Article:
A Writer’s encounter with a political impersonator.
AS Julia Gillard made her way through parliamentary ranks before, during and after Kevin07, the political satirists of Sydney Theatre Company’s Wharf Revue recognised they’d need to find an actress to portray the woman who would become Australia’s first female prime minister.
From her knockout live performances, to her starring and co-writing roles in the controversial At Home With Julia on the ABC, actress Amanda Bishop has become synonymous with the role of Julia Gillard.
Bishop spoke with No Fibs this week about what it takes to succeed in satire, and the consequences of your subject being a politician, prone to the whims of voters and internal party tactics.
“Audiences would cheer at the first two spoken words!” Bishop said of her early stints as Julia Gillard for the 2008 Wharf Revue. “They seemed to both delight and cringe at the sound, and we knew we were onto something. They enjoyed her humour”.
“When I auditioned for the revue, Julia was the Deputy Leader of the Labor Party and Kevin Rudd had just won the election for Labor. The female in the revue plays many roles and the writer/directors (Jonathan Biggins, Drew Forsythe and Philip Scott) had their eyes on the lady with the interesting voice, coming up through the ranks of the ALP.
“The Revue that year was called Waiting For Garnaut and Julia appeared as ‘Sister Gillard’ a novice of the abbey, in a musical scene called ‘The Sound Of Rudd’. She sang her version of ‘The Lonely Goatherd’, all on one note.”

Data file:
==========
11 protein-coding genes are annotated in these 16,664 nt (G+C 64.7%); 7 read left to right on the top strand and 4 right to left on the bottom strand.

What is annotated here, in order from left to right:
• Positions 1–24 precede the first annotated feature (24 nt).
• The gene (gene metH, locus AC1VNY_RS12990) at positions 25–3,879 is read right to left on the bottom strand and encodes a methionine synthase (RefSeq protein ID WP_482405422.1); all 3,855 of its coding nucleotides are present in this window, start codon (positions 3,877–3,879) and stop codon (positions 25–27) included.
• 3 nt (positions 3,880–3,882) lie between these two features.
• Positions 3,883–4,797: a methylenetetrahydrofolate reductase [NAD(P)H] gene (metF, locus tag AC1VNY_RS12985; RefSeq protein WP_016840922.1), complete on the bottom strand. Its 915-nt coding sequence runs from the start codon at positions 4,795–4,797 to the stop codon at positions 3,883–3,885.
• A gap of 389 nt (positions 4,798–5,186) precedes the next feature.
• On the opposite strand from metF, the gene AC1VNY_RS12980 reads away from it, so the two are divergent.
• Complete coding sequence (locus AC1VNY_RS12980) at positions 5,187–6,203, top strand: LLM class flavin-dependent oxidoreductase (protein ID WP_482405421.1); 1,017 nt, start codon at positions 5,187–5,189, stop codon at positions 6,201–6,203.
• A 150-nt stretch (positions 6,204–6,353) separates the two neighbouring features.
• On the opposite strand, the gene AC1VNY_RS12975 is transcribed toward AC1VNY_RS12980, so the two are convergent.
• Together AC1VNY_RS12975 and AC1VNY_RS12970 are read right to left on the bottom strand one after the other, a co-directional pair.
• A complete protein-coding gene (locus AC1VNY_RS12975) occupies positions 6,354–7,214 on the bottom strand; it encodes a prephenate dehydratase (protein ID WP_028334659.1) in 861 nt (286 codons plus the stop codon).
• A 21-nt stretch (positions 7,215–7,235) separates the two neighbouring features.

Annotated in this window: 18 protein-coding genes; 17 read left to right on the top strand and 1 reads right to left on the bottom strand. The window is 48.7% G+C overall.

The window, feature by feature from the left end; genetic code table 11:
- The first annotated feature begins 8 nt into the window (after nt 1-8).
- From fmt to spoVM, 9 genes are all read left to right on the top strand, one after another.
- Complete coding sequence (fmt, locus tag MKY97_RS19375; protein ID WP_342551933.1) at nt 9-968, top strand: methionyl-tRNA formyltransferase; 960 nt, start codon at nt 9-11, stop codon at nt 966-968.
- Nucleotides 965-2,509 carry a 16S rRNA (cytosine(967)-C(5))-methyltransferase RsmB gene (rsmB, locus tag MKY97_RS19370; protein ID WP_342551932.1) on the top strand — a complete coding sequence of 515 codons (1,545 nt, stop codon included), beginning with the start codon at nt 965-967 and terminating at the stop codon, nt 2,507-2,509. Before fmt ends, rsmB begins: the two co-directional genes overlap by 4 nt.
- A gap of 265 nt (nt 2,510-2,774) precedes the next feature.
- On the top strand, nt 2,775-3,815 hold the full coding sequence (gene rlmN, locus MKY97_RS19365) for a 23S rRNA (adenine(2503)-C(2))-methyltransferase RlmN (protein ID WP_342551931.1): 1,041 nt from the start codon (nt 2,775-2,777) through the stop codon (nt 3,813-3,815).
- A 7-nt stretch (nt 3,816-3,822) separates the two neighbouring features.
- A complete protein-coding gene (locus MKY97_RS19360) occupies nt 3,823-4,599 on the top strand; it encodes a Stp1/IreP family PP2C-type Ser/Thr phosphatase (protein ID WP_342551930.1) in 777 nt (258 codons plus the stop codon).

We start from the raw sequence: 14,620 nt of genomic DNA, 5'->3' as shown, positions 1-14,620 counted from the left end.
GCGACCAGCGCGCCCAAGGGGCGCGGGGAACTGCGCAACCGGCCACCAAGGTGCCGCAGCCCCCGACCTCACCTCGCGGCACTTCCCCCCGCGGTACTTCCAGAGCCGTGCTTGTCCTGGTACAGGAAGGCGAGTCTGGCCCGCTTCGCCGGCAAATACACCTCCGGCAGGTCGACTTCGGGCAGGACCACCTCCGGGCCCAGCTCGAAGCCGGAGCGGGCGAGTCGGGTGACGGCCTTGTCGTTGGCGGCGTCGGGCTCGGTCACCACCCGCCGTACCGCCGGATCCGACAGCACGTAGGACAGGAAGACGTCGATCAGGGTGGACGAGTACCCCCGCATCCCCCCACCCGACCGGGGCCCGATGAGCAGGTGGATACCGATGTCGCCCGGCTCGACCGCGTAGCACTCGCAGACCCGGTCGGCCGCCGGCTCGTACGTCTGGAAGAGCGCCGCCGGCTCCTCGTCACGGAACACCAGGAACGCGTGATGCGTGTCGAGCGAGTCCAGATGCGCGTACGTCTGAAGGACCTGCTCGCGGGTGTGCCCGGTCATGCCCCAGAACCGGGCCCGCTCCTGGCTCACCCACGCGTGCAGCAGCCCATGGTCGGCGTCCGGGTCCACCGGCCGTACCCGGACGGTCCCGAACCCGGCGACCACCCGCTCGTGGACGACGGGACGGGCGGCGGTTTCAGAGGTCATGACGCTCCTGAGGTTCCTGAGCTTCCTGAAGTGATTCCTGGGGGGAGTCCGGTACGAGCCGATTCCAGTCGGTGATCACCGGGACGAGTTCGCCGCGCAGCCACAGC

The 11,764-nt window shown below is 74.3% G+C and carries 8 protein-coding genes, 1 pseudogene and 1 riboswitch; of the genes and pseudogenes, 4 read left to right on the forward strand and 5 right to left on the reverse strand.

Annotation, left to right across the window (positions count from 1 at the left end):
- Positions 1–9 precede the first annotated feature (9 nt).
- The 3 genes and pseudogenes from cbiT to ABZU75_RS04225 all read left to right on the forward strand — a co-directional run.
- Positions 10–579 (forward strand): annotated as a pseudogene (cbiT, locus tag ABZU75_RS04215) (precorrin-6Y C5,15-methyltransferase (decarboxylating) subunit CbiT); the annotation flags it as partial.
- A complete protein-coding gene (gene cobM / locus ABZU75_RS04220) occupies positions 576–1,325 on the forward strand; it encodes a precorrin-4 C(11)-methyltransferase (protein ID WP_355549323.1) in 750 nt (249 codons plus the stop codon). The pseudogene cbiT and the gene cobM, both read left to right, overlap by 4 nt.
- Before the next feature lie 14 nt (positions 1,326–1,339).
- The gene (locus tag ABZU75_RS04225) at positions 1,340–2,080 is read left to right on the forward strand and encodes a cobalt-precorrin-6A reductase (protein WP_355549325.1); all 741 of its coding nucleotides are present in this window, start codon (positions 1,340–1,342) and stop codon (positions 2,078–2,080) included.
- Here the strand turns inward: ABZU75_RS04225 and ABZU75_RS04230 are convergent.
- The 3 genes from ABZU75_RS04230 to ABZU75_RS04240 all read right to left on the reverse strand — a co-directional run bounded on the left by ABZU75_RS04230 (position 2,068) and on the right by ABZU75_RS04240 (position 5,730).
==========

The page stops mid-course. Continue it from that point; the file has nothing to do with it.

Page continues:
So what was it like to impersonate a politician who’s in power?
“I love this question because it has never happened for a female in the European history of Australia,” Bishop says. “It was exhilarating to play a female who had to be listened to by, well, by the country, for three years, and her male colleagues. It was genuinely interesting because the real Julia endured so much criticism with grace”.
“In the Wharf Revue, both sides of politics are covered, so I still play her now, I’m lucky. It’s only when that ‘character’ leaves politics altogether that an actor needs to let go!”
What kind of loyalty does Bishop feel towards Julia Gillard when portraying her?
“I have great respect for her, and I probably feel warmer about her than if I hadn’t played her, but not because of what she did. Rather, I think I got to see just how thick-skinned she was to have continued serving while dealing with undesirable media attention, public criticism and being the first female in the position.
“Naturally, she confronted many sensibilities, whether we wish to admit it or not.
“Every time something happened that was all over the media, we’d put it in the show, such as the shoe coming off outside the Parliament House café when she was whisked away by the security guards. Such a small thing, publicised ridiculously.
“That was a gift in the end, we often highlighted the triviality that characterised her treatment and juxtaposed it with her seriously heavy hitting political mind and activities, and her sense of calm.
Has Bishop ever met her subject?